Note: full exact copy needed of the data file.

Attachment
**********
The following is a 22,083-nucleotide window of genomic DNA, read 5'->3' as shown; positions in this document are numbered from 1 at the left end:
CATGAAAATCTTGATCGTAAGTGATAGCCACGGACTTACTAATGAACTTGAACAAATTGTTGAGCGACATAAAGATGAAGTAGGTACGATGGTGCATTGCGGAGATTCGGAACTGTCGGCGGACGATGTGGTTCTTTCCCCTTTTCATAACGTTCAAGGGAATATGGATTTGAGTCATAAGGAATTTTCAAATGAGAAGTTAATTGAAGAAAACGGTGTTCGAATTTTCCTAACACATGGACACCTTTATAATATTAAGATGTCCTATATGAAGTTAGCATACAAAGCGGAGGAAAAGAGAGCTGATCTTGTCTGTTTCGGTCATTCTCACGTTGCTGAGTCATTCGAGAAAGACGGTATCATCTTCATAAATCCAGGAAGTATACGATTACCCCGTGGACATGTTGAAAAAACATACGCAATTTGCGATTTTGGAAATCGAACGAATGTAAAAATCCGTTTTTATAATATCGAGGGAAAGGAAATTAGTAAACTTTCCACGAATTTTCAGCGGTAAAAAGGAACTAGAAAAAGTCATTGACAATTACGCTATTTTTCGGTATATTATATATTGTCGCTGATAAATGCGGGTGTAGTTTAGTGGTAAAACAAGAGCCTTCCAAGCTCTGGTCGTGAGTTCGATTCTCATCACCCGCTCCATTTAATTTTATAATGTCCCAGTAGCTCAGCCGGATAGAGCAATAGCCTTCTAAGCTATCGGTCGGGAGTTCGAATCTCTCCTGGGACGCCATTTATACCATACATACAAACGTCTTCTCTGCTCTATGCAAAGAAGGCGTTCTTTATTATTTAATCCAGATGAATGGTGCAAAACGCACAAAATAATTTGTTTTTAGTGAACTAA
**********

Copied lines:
The following is a 22,083-nucleotide window of genomic DNA, read 5'->3' as shown; positions in this document are numbered from 1 at the left end:
CATGAAAATCTTGATCGTAAGTGATAGCCACGGACTTACTAATGAACTTGAACAAATTGTTGAGCGACATAAAGATGAAGTAGGTACGATGGTGCATTGCGGAGATTCGGAACTGTCGGCGGACGATGTGGTTCTTTCCCCTTTTCATAACGTTCAAGGGAATATGGATTTGAGTCATAAGGAATTTTCAAATGAGAAGTTAATTGAAGAAAACGGTGTTCGAATTTTCCTAACACATGGACACCTTTATAATATTAAGATGTCCTATATGAAGTTAGCATACAAAGCGGAGGAAAAGAGAGCTGATCTTGTCTGTTTCGGTCATTCTCACGTTGCTGAGTCATTCGAGAAAGACGGTATCATCTTCATAAATCCAGGAAGTATACGATTACCCCGTGGACATGTTGAAAAAACATACGCAATTTGCGATTTTGGAAATCGAACGAATGTAAAAATCCGTTTTTATAATATCGAGGGAAAGGAAATTAGTAAACTTTCCACGAATTTTCAGCGGTAAAAAGGAACTAGAAAAAGTCATTGACAATTACGCTATTTTTCGGTATATTATATATTGTCGCTGATAAATGCGGGTGTAGTTTAGTGGTAAAACAAGAGCCTTCCAAGCTCTGGTCGTGAGTTCGATTCTCATCACCCGCTCCATTTAATTTTATAATGTCCCAGTAGCTCAGCCGGATAGAGCAATAGCCTTCTAAGCTATCGGTCGGGAGTTCGAATCTCTCCTGGGACGCCATTTATACCATACATACAAACGTCTTCTCTGCTCTATGCAAAGAAGGCGTTCTTTATTATTTAATCCAGATGAATGGTGCAAAACGCACAAAATAATTTGTTTTTAGTGAACTAA